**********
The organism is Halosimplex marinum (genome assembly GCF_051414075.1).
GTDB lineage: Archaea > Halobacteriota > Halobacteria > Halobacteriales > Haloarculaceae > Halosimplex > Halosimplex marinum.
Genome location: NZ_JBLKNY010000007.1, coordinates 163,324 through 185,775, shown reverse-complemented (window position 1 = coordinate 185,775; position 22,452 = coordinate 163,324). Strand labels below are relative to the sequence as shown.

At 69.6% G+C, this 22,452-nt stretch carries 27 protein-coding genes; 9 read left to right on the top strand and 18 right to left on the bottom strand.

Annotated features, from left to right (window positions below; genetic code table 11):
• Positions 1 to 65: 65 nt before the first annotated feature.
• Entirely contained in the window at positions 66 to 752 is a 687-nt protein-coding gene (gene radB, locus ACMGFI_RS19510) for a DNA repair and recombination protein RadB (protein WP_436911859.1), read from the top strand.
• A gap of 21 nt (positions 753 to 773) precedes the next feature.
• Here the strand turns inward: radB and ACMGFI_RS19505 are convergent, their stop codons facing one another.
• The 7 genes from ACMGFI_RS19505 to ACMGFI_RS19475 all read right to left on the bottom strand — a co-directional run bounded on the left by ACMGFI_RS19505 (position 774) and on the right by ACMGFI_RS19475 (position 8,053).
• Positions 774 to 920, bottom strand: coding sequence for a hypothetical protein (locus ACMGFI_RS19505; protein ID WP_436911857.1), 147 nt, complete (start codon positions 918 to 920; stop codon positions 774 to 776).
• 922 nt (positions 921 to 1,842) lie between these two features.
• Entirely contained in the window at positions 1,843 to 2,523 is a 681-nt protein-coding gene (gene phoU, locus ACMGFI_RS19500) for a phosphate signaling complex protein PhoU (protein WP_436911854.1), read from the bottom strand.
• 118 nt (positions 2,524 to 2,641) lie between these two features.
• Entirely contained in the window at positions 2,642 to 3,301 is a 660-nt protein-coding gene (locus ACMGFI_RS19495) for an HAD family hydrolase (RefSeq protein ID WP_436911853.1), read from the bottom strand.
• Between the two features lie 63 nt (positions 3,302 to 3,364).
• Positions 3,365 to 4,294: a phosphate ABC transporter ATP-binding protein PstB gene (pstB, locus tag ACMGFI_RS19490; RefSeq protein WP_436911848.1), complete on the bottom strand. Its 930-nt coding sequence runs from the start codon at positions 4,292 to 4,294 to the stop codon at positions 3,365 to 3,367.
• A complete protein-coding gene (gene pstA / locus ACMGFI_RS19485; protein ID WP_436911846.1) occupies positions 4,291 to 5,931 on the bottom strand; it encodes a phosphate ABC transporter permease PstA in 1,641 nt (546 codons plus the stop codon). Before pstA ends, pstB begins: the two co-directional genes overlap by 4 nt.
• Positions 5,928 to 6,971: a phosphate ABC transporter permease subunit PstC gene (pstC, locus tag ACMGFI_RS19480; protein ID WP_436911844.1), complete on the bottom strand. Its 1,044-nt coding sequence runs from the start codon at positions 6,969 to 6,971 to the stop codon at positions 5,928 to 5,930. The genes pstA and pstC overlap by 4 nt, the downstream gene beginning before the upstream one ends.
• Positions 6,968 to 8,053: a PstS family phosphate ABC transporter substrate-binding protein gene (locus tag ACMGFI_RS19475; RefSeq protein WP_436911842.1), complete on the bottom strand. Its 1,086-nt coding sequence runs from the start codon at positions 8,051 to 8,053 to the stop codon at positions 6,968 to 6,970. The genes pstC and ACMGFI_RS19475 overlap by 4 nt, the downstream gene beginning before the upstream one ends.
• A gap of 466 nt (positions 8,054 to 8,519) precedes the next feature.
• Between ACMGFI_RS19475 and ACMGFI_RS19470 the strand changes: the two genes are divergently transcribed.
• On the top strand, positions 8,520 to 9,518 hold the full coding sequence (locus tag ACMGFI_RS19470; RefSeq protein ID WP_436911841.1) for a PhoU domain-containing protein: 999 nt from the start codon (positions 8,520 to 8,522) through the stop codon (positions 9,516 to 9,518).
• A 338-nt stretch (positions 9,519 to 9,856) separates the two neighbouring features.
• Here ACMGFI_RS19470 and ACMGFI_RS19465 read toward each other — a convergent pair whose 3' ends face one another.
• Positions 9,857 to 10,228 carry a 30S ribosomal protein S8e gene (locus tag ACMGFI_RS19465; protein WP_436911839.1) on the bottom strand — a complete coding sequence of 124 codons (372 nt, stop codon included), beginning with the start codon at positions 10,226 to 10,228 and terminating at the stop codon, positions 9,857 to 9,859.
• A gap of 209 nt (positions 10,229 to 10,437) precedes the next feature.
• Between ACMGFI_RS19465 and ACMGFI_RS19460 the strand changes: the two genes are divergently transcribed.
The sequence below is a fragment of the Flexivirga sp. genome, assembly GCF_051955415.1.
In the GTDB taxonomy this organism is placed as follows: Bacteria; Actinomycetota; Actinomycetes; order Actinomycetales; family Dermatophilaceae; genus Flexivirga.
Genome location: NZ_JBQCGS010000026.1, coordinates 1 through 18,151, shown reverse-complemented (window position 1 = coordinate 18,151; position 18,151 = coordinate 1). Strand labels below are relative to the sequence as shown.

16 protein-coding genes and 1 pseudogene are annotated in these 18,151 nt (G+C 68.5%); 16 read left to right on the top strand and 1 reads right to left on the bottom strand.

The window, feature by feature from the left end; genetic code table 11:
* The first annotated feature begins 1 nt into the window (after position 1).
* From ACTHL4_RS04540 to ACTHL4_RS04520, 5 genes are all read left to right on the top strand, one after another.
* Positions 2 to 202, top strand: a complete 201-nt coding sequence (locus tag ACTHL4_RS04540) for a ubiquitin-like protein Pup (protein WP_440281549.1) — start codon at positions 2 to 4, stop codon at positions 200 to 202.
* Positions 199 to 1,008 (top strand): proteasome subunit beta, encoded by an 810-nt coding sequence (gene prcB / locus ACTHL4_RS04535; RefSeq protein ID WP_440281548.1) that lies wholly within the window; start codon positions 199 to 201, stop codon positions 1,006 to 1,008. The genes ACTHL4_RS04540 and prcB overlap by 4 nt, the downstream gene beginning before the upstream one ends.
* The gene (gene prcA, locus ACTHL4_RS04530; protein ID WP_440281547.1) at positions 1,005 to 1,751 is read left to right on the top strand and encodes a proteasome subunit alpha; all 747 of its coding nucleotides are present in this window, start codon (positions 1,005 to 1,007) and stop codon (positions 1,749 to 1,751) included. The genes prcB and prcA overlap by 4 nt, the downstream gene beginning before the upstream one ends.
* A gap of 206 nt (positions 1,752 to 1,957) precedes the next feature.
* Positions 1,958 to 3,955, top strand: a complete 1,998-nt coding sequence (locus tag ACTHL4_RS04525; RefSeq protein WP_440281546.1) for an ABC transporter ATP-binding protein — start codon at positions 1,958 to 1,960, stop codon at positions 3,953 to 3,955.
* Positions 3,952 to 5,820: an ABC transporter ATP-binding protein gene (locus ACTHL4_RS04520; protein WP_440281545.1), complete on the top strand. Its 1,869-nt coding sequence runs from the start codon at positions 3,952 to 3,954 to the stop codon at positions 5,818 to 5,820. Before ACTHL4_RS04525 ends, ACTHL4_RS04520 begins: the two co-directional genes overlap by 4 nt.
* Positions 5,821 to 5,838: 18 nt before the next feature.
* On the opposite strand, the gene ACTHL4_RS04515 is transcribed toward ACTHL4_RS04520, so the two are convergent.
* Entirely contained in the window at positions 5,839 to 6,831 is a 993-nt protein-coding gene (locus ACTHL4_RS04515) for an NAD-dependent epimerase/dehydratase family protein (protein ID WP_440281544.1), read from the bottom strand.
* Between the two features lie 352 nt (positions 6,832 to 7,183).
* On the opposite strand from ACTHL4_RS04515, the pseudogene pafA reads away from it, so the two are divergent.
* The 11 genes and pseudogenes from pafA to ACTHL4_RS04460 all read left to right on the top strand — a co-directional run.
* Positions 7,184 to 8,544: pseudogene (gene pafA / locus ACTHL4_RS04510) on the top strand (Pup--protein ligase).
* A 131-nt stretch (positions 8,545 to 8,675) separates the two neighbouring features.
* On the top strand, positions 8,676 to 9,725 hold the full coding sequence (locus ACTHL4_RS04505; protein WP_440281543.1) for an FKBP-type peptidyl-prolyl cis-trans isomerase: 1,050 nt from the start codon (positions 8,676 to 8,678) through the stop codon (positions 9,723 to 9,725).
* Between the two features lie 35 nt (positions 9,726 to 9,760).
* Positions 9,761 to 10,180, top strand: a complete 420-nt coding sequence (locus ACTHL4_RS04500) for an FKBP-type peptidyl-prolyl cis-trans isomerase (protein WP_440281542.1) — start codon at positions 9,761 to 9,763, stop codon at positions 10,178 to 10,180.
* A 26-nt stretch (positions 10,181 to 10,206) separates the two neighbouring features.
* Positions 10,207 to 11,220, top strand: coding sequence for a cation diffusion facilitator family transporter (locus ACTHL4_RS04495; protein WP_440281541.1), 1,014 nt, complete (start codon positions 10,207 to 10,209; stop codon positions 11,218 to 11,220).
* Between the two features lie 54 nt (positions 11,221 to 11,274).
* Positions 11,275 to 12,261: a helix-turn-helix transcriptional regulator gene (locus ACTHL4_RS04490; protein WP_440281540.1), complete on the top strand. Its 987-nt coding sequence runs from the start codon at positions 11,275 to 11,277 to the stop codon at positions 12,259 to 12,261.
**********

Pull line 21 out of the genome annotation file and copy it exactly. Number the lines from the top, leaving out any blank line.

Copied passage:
• A gap of 466 nt (positions 8,054 to 8,519) precedes the next feature.